mischance (n.)
misfortune, calamity, mishap
1H6 IV.vi.49 [John Talbot to Talbot] like me to the peasant boys of France, / To be shame's scorn and subject of mischance
2H6 III.ii.284 [King to Salisbury] my thoughts do hourly prophesy / Mischance unto my state by Suffolk's means
2H6 III.ii.300 [Queen to herself, as if to the King and Warwick] Mischance and sorrow go along with you!
3H6 III.iii.18 [Lewis to Queen] let thy dauntless mind / Still ride in triumph over all mischance
3H6 III.iii.254 [Lewis to all] I long till Edward fall by war's mischance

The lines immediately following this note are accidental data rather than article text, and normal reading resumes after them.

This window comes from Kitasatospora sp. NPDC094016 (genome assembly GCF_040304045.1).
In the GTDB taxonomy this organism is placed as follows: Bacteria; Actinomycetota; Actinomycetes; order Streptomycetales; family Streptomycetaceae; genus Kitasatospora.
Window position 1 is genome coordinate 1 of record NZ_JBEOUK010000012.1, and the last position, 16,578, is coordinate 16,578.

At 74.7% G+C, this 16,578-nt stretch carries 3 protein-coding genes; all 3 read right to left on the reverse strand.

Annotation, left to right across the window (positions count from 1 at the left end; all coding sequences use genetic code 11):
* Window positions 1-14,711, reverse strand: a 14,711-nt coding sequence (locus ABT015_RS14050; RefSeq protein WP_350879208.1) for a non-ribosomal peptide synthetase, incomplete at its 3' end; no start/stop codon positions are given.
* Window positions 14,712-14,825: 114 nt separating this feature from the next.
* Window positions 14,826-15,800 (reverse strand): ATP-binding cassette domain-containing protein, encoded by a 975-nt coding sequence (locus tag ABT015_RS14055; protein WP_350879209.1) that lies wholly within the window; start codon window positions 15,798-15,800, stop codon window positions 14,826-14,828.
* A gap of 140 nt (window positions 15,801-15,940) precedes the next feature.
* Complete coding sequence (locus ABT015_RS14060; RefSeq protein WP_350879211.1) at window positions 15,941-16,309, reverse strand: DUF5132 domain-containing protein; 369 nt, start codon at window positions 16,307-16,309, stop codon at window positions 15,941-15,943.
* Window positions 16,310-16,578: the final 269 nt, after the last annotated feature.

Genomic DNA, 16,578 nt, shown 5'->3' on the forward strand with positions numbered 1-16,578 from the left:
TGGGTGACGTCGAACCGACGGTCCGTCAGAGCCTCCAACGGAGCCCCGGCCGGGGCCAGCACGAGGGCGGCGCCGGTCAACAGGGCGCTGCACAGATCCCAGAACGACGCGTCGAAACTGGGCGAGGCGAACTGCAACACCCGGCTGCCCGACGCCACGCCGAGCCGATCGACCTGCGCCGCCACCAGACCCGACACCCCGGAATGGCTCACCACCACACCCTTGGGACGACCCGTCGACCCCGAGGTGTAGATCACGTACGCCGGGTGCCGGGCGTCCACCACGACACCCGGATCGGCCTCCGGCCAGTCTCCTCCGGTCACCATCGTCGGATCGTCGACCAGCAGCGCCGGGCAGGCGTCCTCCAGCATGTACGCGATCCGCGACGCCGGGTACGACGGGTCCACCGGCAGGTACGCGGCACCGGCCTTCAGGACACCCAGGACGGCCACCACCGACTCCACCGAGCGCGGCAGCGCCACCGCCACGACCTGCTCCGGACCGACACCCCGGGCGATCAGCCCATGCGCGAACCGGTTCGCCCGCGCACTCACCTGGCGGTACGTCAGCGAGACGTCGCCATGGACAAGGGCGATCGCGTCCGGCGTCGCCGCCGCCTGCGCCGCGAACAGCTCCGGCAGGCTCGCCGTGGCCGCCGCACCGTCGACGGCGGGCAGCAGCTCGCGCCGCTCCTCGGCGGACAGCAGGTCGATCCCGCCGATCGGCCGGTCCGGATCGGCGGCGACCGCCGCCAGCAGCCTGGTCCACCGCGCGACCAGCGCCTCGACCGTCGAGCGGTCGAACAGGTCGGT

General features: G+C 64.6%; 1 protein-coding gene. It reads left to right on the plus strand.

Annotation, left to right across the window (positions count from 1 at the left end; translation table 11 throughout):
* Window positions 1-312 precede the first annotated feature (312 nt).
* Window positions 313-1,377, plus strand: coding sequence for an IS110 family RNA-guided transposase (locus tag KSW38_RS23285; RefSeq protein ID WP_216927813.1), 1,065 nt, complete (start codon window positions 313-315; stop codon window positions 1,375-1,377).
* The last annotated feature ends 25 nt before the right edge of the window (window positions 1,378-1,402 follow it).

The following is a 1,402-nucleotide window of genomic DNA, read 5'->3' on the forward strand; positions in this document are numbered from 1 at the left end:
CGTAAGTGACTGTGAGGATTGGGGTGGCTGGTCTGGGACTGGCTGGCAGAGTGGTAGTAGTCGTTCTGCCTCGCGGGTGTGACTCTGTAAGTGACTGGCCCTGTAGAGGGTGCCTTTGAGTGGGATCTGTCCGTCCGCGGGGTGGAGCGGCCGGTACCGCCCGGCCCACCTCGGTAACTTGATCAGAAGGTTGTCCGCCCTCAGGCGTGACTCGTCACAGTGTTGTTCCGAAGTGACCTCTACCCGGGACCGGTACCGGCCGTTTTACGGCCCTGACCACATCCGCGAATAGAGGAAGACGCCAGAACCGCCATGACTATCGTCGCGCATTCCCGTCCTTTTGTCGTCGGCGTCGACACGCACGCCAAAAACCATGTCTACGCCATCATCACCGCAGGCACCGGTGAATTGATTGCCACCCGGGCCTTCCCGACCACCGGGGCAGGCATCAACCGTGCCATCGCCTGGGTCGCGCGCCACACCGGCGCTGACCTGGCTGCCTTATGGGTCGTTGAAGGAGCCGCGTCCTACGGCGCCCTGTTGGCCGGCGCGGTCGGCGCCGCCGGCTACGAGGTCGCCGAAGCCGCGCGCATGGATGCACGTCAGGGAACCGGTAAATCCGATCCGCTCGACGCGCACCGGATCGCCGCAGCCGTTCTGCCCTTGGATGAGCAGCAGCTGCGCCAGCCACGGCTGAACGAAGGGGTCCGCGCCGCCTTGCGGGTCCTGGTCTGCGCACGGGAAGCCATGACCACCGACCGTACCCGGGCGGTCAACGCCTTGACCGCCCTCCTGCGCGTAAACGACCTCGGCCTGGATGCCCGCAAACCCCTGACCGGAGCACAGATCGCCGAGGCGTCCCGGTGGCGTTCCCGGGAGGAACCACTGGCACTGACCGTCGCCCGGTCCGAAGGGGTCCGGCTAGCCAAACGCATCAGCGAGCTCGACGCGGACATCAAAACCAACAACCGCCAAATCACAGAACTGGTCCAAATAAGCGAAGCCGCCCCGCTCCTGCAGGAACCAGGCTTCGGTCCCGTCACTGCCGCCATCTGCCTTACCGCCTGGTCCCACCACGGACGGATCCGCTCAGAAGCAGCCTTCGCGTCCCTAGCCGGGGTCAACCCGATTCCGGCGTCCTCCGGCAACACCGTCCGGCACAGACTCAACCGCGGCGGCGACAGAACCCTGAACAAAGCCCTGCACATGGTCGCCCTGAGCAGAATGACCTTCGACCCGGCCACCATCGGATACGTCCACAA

3H6 III.iii.8 [Queen to Lewis] now mischance hath trod my title down
3H6 IV.iii.44 [Edward to Warwick] in despite of all mischance
Ham III.ii.238 [Second Player as Queen to her King] never come mischance between us twain
RJ V.iii.221 [Prince to all] Meantime, forbear, / And let mischance be slave to patience
Tem I.i.25 [Boatswain to Gonzalo] make yourself ready in your cabin for the mischance of the hour, if it so hap
Tem IV.i.206 [Caliban to Stephano] the prize I'll bring thee to / Shall hoodwink this mischance
TG V.iii.3 [Silvia to Outlaws, of being captured] A thousand more mischances than this one / Have learned me how to brook this patiently